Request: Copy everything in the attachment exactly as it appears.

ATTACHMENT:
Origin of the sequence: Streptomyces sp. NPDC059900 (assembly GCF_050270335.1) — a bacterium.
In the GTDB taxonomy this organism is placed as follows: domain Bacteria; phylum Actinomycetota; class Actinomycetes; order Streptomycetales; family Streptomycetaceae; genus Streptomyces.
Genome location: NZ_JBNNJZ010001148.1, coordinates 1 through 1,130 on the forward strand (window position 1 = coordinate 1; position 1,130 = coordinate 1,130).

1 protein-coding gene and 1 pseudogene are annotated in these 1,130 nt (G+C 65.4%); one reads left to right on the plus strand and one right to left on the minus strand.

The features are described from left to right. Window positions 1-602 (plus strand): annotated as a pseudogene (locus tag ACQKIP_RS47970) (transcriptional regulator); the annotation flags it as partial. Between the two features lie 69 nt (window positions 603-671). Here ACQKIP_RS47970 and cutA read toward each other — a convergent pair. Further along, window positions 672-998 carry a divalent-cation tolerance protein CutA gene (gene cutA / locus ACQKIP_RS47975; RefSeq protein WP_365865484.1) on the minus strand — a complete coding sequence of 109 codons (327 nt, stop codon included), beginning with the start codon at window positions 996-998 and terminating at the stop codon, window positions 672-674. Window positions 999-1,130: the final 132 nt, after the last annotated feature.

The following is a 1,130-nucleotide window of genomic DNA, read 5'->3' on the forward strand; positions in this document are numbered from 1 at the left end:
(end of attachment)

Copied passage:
Origin of the sequence: Streptomyces sp. NPDC059900 (assembly GCF_050270335.1) — a bacterium.
In the GTDB taxonomy this organism is placed as follows: domain Bacteria; phylum Actinomycetota; class Actinomycetes; order Streptomycetales; family Streptomycetaceae; genus Streptomyces.
Genome location: NZ_JBNNJZ010001148.1, coordinates 1 through 1,130 on the forward strand (window position 1 = coordinate 1; position 1,130 = coordinate 1,130).

1 protein-coding gene and 1 pseudogene are annotated in these 1,130 nt (G+C 65.4%); one reads left to right on the plus strand and one right to left on the minus strand.

The features are described from left to right. Window positions 1-602 (plus strand): annotated as a pseudogene (locus tag ACQKIP_RS47970) (transcriptional regulator); the annotation flags it as partial. Between the two features lie 69 nt (window positions 603-671). Here ACQKIP_RS47970 and cutA read toward each other — a convergent pair. Further along, window positions 672-998 carry a divalent-cation tolerance protein CutA gene (gene cutA / locus ACQKIP_RS47975; RefSeq protein WP_365865484.1) on the minus strand — a complete coding sequence of 109 codons (327 nt, stop codon included), beginning with the start codon at window positions 996-998 and terminating at the stop codon, window positions 672-674. Window positions 999-1,130: the final 132 nt, after the last annotated feature.

The following is a 1,130-nucleotide window of genomic DNA, read 5'->3' on the forward strand; positions in this document are numbered from 1 at the left end: